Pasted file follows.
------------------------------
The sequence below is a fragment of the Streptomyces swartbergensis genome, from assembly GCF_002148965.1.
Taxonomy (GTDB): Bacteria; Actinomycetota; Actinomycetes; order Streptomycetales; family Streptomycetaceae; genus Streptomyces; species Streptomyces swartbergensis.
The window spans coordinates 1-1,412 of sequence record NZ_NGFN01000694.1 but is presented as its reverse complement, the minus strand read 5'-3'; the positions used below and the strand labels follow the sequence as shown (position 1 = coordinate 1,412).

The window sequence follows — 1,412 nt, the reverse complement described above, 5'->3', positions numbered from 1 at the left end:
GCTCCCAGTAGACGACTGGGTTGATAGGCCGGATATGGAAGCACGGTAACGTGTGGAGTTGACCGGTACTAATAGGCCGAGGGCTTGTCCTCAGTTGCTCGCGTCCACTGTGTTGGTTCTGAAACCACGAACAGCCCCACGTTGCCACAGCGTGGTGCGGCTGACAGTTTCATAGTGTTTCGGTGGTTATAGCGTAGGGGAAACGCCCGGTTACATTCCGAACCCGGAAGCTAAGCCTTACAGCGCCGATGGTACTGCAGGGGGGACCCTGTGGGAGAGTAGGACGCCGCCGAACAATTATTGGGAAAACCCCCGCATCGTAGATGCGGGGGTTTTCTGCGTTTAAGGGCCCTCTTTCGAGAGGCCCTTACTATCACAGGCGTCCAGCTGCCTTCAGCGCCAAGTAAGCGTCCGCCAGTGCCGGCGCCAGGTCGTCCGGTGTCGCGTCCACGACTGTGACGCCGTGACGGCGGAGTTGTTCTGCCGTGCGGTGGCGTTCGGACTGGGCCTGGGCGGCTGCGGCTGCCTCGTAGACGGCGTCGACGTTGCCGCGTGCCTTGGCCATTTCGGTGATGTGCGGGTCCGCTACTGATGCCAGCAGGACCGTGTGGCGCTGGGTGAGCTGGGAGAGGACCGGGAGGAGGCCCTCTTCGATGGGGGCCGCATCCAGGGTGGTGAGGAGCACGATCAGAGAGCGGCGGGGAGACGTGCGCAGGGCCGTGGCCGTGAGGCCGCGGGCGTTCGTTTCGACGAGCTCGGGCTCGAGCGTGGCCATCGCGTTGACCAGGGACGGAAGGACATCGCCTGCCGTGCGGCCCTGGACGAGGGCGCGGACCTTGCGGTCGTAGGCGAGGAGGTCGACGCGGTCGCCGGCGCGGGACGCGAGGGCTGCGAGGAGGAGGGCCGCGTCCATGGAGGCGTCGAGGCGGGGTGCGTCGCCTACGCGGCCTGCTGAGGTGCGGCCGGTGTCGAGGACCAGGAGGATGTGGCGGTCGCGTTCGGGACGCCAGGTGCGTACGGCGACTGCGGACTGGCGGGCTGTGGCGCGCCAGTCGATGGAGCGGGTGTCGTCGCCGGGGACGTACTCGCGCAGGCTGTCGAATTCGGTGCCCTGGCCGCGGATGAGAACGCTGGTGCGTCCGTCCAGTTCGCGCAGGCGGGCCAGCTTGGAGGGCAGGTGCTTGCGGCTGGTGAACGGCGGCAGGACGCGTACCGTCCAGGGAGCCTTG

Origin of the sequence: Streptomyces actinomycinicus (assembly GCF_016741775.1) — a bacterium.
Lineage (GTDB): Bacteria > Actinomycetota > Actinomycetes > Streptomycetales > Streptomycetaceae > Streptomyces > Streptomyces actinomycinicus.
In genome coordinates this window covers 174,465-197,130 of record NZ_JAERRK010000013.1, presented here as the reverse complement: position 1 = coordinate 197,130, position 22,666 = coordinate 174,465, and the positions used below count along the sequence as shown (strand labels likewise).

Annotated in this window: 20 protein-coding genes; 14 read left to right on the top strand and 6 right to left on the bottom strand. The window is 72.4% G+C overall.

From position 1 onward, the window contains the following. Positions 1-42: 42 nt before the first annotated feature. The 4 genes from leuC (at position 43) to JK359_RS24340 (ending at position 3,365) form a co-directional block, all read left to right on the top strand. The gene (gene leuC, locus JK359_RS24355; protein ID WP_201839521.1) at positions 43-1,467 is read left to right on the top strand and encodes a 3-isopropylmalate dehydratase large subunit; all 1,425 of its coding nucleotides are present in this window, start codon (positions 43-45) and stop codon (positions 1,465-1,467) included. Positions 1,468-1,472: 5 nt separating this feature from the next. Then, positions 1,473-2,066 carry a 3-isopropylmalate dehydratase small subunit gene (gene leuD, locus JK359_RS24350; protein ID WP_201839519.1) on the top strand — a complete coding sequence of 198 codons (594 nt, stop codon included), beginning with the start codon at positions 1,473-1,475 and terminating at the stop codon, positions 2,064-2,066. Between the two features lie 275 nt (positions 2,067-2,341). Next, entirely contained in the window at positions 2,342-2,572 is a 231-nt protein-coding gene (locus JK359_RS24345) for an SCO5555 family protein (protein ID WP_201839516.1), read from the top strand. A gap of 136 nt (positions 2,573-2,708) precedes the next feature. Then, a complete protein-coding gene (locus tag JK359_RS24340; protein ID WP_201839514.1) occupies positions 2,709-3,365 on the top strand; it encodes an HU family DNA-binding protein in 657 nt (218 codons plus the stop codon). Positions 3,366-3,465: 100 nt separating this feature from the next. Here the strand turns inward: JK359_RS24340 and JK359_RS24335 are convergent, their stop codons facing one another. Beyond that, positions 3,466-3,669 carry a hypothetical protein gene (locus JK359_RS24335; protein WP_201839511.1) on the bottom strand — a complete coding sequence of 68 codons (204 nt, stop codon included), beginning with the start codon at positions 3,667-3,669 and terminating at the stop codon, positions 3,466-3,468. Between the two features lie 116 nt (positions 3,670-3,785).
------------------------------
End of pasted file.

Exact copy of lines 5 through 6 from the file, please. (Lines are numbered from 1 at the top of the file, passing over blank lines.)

GCTCCCAGTAGACGACTGGGTTGATAGGCCGGATATGGAAGCACGGTAACGTGTGGAGTTGACCGGTACTAATAGGCCGAGGGCTTGTCCTCAGTTGCTCGCGTCCACTGTGTTGGTTCTGAAACCACGAACAGCCCCACGTTGCCACAGCGTGGTGCGGCTGACAGTTTCATAGTGTTTCGGTGGTTATAGCGTAGGGGAAACGCCCGGTTACATTCCGAACCCGGAAGCTAAGCCTTACAGCGCCGATGGTACTGCAGGGGGGACCCTGTGGGAGAGTAGGACGCCGCCGAACAATTATTGGGAAAACCCCCGCATCGTAGATGCGGGGGTTTTCTGCGTTTAAGGGCCCTCTTTCGAGAGGCCCTTACTATCACAGGCGTCCAGCTGCCTTCAGCGCCAAGTAAGCGTCCGCCAGTGCCGGCGCCAGGTCGTCCGGTGTCGCGTCCACGACTGTGACGCCGTGACGGCGGAGTTGTTCTGCCGTGCGGTGGCGTTCGGACTGGGCCTGGGCGGCTGCGGCTGCCTCGTAGACGGCGTCGACGTTGCCGCGTGCCTTGGCCATTTCGGTGATGTGCGGGTCCGCTACTGATGCCAGCAGGACCGTGTGGCGCTGGGTGAGCTGGGAGAGGACCGGGAGGAGGCCCTCTTCGATGGGGGCCGCATCCAGGGTGGTGAGGAGCACGATCAGAGAGCGGCGGGGAGACGTGCGCAGGGCCGTGGCCGTGAGGCCGCGGGCGTTCGTTTCGACGAGCTCGGGCTCGAGCGTGGCCATCGCGTTGACCAGGGACGGAAGGACATCGCCTGCCGTGCGGCCCTGGACGAGGGCGCGGACCTTGCGGTCGTAGGCGAGGAGGTCGACGCGGTCGCCGGCGCGGGACGCGAGGGCTGCGAGGAGGAGGGCCGCGTCCATGGAGGCGTCGAGGCGGGGTGCGTCGCCTACGCGGCCTGCTGAGGTGCGGCCGGTGTCGAGGACCAGGAGGATGTGGCGGTCGCGTTCGGGACGCCAGGTGCGTACGGCGACTGCGGACTGGCGGGCTGTGGCGCGCCAGTCGATGGAGCGGGTGTCGTCGCCGGGGACGTACTCGCGCAGGCTGTCGAATTCGGTGCCCTGGCCGCGGATGAGAACGCTGGTGCGTCCGTCCAGTTCGCGCAGGCGGGCCAGCTTGGAGGGCAGGTGCTTGCGGCTGGTGAACGGCGGCAGGACGCGTACCGTCCAGGGAGCCTTG

Origin of the sequence: Streptomyces actinomycinicus (assembly GCF_016741775.1) — a bacterium.